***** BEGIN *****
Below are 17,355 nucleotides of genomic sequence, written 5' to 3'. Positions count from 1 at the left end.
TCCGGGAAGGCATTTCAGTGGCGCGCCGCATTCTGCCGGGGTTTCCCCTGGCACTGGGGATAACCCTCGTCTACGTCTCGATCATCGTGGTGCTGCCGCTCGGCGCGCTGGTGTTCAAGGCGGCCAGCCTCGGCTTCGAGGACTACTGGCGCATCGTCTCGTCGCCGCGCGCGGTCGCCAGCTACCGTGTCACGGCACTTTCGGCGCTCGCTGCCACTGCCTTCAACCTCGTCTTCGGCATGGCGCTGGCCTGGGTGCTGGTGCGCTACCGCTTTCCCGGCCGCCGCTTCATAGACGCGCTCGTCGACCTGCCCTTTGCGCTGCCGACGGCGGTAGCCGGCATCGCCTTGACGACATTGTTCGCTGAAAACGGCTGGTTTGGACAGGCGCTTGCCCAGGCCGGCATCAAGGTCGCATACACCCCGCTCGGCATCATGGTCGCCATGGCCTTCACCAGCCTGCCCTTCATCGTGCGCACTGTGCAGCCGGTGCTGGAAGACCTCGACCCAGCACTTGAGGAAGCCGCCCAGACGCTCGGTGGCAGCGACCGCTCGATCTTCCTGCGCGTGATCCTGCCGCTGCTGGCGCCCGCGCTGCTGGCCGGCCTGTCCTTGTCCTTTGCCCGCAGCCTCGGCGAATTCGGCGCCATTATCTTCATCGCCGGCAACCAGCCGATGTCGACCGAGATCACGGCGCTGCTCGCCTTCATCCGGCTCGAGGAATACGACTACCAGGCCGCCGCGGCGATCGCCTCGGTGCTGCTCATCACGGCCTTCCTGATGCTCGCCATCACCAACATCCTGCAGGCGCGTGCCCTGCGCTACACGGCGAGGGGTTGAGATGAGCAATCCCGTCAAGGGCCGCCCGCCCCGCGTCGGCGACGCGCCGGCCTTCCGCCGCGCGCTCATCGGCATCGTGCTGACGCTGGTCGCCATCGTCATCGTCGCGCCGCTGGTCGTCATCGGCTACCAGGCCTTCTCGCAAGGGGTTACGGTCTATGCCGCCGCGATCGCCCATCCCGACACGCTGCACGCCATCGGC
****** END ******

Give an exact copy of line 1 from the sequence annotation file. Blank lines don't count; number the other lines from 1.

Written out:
Below are 17,355 nucleotides of genomic sequence, written 5' to 3'. Positions count from 1 at the left end.